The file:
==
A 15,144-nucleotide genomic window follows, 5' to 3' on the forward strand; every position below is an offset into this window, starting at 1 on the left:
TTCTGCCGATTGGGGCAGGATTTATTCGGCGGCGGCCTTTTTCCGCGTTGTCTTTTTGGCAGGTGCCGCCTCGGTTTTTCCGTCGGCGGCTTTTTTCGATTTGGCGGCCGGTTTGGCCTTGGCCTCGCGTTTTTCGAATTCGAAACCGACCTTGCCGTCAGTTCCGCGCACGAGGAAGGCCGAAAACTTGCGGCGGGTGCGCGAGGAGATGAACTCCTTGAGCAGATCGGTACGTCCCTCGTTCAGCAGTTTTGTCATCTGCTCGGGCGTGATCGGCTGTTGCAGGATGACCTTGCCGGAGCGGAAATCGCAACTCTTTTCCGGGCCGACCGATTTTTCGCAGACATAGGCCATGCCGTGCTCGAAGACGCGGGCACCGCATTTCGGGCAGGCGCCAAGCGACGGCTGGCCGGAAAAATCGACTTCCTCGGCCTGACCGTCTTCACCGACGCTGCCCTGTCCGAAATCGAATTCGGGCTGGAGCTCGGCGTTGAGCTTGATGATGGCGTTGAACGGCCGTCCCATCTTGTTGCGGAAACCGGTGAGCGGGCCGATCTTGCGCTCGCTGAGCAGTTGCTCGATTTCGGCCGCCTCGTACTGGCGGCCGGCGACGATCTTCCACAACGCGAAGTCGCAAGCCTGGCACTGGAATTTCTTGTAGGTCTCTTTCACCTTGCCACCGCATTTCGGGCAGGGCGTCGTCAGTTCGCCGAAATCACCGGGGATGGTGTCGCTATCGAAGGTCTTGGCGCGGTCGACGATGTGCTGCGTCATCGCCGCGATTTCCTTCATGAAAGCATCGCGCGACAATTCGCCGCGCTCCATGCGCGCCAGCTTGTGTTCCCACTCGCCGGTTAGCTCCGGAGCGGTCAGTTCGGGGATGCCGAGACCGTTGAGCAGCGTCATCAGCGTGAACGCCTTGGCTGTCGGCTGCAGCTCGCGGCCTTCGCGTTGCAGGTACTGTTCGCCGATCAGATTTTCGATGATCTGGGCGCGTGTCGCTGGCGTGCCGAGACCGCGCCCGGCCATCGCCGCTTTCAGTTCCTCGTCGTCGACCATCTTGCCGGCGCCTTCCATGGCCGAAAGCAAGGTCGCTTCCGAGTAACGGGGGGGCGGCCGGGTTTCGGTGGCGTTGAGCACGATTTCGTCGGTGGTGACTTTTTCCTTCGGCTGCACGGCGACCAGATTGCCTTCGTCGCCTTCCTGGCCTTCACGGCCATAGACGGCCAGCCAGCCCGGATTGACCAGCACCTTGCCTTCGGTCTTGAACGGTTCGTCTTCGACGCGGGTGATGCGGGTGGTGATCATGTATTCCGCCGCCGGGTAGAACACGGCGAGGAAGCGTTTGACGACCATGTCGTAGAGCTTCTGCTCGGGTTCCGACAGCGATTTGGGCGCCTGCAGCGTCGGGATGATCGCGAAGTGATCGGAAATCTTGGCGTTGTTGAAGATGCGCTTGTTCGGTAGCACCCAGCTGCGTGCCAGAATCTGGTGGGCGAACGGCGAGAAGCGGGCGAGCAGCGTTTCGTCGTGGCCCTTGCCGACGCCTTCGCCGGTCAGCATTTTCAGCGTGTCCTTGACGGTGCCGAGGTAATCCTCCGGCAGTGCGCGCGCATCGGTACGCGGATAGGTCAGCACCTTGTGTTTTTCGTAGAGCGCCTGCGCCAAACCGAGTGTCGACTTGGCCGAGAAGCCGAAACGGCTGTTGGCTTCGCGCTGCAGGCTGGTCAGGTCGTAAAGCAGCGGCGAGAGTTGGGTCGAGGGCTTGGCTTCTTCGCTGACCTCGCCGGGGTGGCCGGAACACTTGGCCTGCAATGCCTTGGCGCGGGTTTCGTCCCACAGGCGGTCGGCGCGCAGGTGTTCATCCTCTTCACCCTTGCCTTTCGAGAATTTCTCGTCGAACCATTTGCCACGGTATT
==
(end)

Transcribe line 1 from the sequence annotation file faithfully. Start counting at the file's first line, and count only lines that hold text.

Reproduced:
A 15,144-nucleotide genomic window follows, 5' to 3' on the forward strand; every position below is an offset into this window, starting at 1 on the left: